My Vietnamese visa is only good for 2 months, so I need to make the bike trip happen pretty quick once in the country, as I anticipate it taking 30-40 days of continuous cycling without any rest or exploration days.

Hopefully this list will grow. If you have suggestions for any other adventures I should try, let me know!

February 8, 2014

So I think I have talked myself into doing the Cliffside Path on Mount Hua. From what I have read most people do this as a day trip from Xi’an and hike the way up and take a cable car down to make the bus, but that doesn’t sound like any fun to me. I would like to hike up the mountain, and sleep on top one of the peaks and climb to some of the other peaks as well and then hike back down.

http://en.wikipedia.org/wiki/Mount_Hua

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February 12, 2014

I wouldn’t be surprised if in the next year I wind up in a city where I hear this often. Taken in Cairo, Egypt in 2010.

More info here on Adhan:

http://en.wikipedia.org/wiki/Adhan

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March 1, 2014

After a lot of research, document gathering and a few trips to the Chinese Visa Application Service Center, I was finally granted a Chinese visa.

From what I’ve been told, the Chinese consulate in Calgary has significantly limited the issuing of this type of tourist visa because of the length of time it is valid for. When I submitted my application, I was told not to get my hopes up.

When I picked my passport up a few days later, I was pleasantly surprised that they had issued me a visa valid for 1 year (until February 2015), with the ability to enter the country any number of times over the year. This gives me a lot of flexibility which is what I wanted. The maximum length of stay in China is 90 days.

There’s a month left until I leave and i’m continually changing my mind on the route I should take. Should I go South like originally planned, or West?

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March 27, 2014

I have been reading a few books about the Silk Road. One was “Weaving Threads: Travels on the Silk Road” by Nancy M. Hayes, who makes her home in Calgary now. Her journey took her from London to Pakistan but was cut short because of the Indo-Pakistan war in 1965.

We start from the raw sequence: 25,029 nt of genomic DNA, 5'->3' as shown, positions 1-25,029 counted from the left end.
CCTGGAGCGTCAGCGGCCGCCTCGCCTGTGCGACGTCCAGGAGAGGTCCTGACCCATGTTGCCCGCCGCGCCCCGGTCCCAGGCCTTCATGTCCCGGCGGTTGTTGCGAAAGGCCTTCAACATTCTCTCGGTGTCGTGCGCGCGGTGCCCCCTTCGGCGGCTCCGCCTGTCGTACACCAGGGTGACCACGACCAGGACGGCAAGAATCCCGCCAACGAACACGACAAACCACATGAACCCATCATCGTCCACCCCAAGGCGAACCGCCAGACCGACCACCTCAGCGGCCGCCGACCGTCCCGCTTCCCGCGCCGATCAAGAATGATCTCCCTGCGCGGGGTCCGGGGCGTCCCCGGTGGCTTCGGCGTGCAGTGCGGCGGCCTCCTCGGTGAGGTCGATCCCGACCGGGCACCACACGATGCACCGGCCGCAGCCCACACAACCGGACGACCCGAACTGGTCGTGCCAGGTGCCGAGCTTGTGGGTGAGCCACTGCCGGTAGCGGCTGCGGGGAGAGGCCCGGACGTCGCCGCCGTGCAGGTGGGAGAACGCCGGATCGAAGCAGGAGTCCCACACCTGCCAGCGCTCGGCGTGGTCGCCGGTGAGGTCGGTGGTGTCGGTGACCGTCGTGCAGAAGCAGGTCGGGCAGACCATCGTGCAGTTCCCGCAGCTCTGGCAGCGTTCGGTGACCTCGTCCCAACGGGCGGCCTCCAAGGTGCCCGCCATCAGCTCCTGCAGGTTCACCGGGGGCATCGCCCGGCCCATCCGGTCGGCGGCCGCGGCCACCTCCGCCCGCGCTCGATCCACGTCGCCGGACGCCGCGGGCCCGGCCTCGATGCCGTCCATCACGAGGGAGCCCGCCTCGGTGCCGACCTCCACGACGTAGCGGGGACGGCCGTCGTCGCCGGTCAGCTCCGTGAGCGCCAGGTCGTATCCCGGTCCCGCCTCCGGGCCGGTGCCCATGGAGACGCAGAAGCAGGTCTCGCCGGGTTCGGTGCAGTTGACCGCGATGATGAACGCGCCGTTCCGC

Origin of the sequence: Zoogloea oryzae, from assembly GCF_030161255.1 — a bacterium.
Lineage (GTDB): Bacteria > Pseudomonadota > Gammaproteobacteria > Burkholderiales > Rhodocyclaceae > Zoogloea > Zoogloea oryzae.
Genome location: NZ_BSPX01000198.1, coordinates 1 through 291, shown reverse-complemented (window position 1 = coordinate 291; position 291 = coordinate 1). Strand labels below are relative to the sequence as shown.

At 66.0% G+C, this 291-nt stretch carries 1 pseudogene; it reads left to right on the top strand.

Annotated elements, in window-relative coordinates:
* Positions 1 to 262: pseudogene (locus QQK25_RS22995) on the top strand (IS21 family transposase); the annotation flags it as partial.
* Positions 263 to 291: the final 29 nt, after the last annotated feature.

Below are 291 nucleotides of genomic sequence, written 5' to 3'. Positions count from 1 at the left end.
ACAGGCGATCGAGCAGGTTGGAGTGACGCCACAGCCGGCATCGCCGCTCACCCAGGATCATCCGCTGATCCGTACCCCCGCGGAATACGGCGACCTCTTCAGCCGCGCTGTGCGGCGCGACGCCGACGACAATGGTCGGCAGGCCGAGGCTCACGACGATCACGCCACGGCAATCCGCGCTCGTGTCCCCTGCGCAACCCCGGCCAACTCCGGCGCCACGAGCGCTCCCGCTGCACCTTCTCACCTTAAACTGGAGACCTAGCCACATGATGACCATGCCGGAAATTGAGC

The more research and reading I do, the further I want to go. I land in Beijing on April 2 with a flexible visa arrangement. At this point in time I have all but decided to head West into a China that is sparsely populated in comparison to the Eastern portion of the country.

I found the top image on a website providing organized tours from China to Turkey. That tour lasts 15 weeks and costs about $7,500 not including flights. I’m interested in the route the tour takes, but not the tour itself because all the little details the tour sorts out for you like visas, train and bus tickets and border crossings are the fun parts when you look back at the adventure. The uncertainty of the trip makes it exciting and memorable.

China, Kyrgyzstan, Tajikistan, Uzbekistan, Turkmenistan, Iran and Turkey. That’s the route. There are no wars in these countries, and they are all stable at the moment. Travelers from all over the world pass over these borders every day without issue. I am hoping this spring I will be able to traverse these unique and largely unknown countries dotted with cities that are vaguely familiar to our Western ear. Kashgar, Samarkand, Tashkent. These cities are thousands of years old and hold interesting tales from the centuries past for those who are willing to search them out.

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April 3, 2014

I’ve made it to Beijing and will be here for five nights. It’s fairly easy to navigate on the subway and there are definitely a lot of areas to explore. This is the view of the Forbidden Palace from Jingshan Park.I’ve made it to Beijing and will be here for five nights. It’s fairly easy to navigate on the subway and there are definitely a lot of areas to explore.

This is the view of the Forbidden Palace from Jingshan Park.

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April 6, 2014

Communications UpdateGetting stuff onto the internet has been a lot tougher than I expected. The only time I have access to the internet is when I am at the hostel. And even that is very sketchy. I have no computer with me so usually can only post from my phone which is not the easiest thing to do.

Facebook, Twitter, Dropbox and Snapchat do not work here, so the ways I can reach out are limited in some ways.

I’ve been posting some photos to Instagram, which does work, so I will try to configure it to post directly to tumblr as well so you can see those photos.

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April 7, 2014

Smoggy day in the big city. #beijingSmoggy day in the big city. #beijing

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April 7, 2014